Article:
The Consumer Financial Protection Bureau (CFPB) was created in 2011 as a response to the financial crisis of 2007-2008 to regulate consumer protection in regard to financial services and products, thus enforcing the Fair Debt Collection Practices Act (FDCPA). While the CFPB has become the new institution for the debt collection industry to be considerate of, it is important to remember that the Federal Trade Commission (FTC) is still actively enforcing the FDCPA with its regulations as well. Last year, the CFPB took over the responsibility of submitting the annual FDCPA report to Congress for the first time. In anticipation of this report, the FTC sent a letter to the CFPB in February of 2013 outlining the FTC’s work for enforcing the FDCPA and concerning the debt collection industry. In this letter, the FTC described several court actions it took against debt collectors who engaged in unfair or deceptive conduct stating that this is the highest number of cases that it had brought in a year. The letter also mentions policy and educational initiations in regards to debt collection that the FTC is engaged in.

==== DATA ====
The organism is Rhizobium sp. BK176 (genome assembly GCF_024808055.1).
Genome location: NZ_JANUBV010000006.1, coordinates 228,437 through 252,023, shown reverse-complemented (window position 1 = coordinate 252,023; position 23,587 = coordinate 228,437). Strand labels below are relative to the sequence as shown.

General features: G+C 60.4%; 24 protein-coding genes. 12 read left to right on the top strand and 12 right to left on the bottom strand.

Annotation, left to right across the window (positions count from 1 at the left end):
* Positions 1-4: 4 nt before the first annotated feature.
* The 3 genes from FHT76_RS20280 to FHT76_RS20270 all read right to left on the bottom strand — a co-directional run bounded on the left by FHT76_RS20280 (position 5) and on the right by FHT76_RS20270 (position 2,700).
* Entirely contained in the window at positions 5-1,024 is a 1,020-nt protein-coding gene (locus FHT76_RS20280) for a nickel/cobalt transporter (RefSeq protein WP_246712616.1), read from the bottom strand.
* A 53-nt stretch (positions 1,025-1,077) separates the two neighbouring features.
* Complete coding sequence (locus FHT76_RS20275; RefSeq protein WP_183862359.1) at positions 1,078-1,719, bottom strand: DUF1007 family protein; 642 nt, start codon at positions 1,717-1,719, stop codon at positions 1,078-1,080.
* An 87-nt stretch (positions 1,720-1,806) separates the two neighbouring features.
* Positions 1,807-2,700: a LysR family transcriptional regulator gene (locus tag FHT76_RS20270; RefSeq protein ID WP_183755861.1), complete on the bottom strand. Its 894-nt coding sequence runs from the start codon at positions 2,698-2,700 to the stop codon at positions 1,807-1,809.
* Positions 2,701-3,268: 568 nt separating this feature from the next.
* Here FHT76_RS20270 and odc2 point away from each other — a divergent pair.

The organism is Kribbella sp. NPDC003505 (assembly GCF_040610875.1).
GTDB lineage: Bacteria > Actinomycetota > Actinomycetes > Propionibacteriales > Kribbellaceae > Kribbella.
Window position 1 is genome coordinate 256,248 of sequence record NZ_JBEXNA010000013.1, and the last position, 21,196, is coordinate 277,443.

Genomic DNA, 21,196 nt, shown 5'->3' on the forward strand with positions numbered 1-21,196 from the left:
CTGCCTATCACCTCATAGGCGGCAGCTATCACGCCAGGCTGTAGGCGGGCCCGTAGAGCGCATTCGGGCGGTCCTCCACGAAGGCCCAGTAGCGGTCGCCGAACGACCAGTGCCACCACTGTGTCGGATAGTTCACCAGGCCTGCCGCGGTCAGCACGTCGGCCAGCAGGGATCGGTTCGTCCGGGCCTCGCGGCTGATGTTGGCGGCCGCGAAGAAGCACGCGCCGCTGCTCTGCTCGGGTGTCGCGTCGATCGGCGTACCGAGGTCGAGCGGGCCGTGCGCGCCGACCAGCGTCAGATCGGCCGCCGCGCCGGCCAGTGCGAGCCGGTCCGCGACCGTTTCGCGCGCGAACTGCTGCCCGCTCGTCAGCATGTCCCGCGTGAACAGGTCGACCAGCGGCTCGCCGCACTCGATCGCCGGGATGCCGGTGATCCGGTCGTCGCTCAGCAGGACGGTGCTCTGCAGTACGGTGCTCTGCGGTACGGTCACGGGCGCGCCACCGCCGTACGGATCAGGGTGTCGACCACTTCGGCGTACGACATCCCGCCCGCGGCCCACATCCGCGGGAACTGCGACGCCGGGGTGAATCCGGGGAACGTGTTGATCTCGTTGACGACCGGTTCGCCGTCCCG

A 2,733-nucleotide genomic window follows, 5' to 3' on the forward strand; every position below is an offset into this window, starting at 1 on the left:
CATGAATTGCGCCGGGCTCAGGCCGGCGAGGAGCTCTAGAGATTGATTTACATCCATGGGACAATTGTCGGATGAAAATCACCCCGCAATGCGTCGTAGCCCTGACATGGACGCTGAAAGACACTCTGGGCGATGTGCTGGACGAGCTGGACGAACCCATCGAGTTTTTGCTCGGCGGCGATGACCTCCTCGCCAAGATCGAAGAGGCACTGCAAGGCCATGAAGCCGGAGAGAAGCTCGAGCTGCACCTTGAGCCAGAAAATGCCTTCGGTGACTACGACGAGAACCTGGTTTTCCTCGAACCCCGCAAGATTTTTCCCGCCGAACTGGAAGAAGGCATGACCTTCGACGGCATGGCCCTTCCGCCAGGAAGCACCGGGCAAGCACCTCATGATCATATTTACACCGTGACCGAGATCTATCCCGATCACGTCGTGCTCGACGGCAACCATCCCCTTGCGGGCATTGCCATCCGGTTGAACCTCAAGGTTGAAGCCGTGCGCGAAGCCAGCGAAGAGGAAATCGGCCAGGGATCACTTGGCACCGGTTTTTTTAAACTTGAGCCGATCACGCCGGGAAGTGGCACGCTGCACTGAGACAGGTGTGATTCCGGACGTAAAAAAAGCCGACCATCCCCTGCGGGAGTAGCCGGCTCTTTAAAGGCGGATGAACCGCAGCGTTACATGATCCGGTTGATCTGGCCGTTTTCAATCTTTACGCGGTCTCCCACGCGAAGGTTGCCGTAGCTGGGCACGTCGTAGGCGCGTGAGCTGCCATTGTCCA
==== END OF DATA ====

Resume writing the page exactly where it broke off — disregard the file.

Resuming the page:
Also, in January of 2013, the FTC released an extensive 162-page report, “The Structure and Practices of the Debt Buying Industry”, which included an analysis of a large-scale amount of data about buying debt. This data was gathered after 2009 and contained nearly 90 million consumer accounts.
Since the FTC and the CFPB share in part the jurisdiction of enforcing the FDCPA, both agencies signed a Memorandum of Understanding in 2011, “recognizing that effective cooperation is critical to protect consumers, prevent duplication of efforts, provide consistency and ensure a vibrant marketplace for Consumer Financial Products or Services”. In March 2012, the CFPB also started sharing the complaints received by consumers with the online database of consumer complaints maintained by the FTC.
Therefore, the FTC and the CFPB are cooperating in the enforcement of the FDCPA and it is critical for the debt collection industry to monitor both of these organizations’ regulations.